Why are women always tasked with ending men’s violence? Why are women both burdened with suffering under it and with solving it? Why do we never ask men to change their behaviour or to step up to counter misogyny and harm? How Men Can Help: A Guide To Undoing Harm and Being A Better Ally, by award-winning journalist and campaigner Sophie Gallagher provides the much-needed answers to these urgent questions.
Activism & Politics
Men have a vital role to play in contributing to the prevention and reduction of sexual harassment, in workplaces and elsewhere. Although men’s involvement is often constrained by poor understanding of sexual harassment and barriers preventing their advocacy, there are effective ways to invite them in to the work of sexual harassment prevention, and practical actions men can take to make change.
Firstly, the pandemic was a public health crisis. But the pandemic generated many secondary crises and illuminated underlying tensions and contradictions in our society. And the care crisis was a big one.
I’ve happily worn my pro-feminist politics like a badge for nearly twenty years. I joined an anti-sexist men’s group at age 20, did Women’s and Gender Studies at university and completed a PhD in Gender and Sexuality Studies. I founded the pro-feminist magazine XY and ran it for seven years before turning it into a major website. I continue to research issues of men, masculinity and sexuality, and I’m involved in activism and education particularly on men’s violence against women.
Confronting and ending oppression against marginalised and minoritised peoples is at the heart of social justice-oriented social work practice. Developing a critical understanding of power and oppression, and enacting social change aimed at challenging structural factors that contribute to oppression are integral to the core mandates of social work profession (International Federation of Social Workers [IFSW], 2014). Different ways of challenging oppression are therefore of significant interest to social workers.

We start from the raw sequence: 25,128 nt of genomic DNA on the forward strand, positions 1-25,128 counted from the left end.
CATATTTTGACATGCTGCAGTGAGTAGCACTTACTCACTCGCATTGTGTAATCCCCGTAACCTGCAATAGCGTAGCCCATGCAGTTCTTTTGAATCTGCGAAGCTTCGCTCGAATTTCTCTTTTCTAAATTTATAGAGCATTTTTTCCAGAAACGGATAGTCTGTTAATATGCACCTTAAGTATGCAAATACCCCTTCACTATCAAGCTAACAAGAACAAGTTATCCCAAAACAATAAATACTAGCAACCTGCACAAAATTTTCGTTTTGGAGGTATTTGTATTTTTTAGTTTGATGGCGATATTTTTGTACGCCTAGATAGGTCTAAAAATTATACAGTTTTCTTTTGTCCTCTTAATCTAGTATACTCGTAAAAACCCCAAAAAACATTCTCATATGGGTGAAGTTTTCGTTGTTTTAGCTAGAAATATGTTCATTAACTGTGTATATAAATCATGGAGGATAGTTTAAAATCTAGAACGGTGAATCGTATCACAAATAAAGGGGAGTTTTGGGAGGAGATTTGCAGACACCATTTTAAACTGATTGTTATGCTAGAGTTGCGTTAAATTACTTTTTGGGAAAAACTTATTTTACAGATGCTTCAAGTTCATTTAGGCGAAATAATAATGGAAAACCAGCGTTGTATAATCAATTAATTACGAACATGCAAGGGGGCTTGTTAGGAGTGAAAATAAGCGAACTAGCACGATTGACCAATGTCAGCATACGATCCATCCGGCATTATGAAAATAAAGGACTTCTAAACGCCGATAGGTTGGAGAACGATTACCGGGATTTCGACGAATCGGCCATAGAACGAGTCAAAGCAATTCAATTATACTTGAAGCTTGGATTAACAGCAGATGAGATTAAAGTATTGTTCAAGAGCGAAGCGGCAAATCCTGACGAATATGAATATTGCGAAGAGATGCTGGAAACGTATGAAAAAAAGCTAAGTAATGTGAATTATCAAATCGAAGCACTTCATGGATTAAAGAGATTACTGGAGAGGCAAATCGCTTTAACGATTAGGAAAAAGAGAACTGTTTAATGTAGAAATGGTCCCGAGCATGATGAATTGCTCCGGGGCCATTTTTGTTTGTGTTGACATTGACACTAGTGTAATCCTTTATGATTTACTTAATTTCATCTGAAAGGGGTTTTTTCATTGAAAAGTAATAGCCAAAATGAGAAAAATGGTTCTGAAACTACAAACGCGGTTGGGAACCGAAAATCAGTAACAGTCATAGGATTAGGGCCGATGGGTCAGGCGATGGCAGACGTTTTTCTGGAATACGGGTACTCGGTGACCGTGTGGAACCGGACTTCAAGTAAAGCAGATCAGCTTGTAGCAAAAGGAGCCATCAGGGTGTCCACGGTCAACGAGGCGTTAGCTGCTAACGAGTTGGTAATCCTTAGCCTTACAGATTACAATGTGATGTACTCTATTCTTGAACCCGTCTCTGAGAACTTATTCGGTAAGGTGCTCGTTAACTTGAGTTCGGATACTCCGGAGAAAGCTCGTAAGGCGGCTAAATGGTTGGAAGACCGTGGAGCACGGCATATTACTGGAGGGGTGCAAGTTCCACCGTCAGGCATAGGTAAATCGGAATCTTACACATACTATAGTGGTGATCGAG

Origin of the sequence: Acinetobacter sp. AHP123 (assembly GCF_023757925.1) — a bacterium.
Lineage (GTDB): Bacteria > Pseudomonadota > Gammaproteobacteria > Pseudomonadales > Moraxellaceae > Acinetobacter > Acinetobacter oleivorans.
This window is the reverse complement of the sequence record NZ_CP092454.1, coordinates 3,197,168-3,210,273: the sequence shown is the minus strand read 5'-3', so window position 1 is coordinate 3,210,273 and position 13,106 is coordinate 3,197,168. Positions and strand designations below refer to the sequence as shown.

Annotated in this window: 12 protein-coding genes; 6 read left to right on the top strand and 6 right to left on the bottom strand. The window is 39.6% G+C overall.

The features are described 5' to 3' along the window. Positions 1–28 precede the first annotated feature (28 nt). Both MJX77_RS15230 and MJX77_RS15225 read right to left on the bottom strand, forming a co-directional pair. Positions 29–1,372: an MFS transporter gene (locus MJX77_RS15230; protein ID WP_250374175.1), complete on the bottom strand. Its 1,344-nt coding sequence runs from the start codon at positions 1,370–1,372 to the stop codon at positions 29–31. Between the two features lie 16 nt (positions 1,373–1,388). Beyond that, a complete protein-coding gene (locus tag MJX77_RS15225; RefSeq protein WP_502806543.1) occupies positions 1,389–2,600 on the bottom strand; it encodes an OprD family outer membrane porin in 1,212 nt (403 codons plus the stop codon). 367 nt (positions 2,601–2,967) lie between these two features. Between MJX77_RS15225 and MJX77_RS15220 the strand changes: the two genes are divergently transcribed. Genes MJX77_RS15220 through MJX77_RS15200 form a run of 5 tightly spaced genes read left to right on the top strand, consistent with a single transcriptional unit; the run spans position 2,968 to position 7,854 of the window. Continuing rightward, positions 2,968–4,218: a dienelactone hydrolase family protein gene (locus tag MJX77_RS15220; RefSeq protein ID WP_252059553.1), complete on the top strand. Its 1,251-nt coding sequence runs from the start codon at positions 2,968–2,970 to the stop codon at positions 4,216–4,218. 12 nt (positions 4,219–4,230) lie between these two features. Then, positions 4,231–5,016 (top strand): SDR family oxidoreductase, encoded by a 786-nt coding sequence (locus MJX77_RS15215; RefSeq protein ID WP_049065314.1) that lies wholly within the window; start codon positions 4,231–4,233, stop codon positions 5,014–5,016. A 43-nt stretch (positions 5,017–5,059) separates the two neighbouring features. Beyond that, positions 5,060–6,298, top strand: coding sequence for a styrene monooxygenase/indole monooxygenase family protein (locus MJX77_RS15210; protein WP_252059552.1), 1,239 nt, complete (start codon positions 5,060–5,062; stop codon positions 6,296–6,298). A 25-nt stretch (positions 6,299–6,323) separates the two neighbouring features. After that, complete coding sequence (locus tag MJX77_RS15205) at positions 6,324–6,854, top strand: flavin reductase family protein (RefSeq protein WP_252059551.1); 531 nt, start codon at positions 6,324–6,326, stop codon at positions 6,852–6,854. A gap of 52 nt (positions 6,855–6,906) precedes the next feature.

- You have no problem with the gender wage gap. But you hate having to pay for dates.
- You insist that it’s a scientifically proven fact that men are stronger than women. But you complain about society believing that it’s worse for a man to hit a woman than for a woman to hit a man.
This report was commissioned by Oxfam to examine the ways in which varying narratives and tropes of masculinity and femininity have both shaped and been used by the far-right in its mobilization of support and polarization of debate. It follows the academic literature in identifying ethnonationalism as the unifying ideology of a heterogeneous political tendency that can be collectively referred to as the “far-right”.
Over the last 12 years my view of the world and myself in it has radically changed, due to the many conversations with and between radical feminists I have been privileged to be part of. From my first exposure to the reality of women’s lives and the male violence they encounter and fear on a daily basis, to attending feminist conferences, it has been an eye opening, embarrassing and life-changing journey.
Efforts to reduce and prevent sexual assault over the past three decades have shown an increasing emphasis on engaging men and boys in prevention. For example, there is an increase in projects and initiatives aimed at men and boys in violence prevention sectors. There is also a proliferation of projects and organisations with a defining focus on engaging men and boys in violence prevention.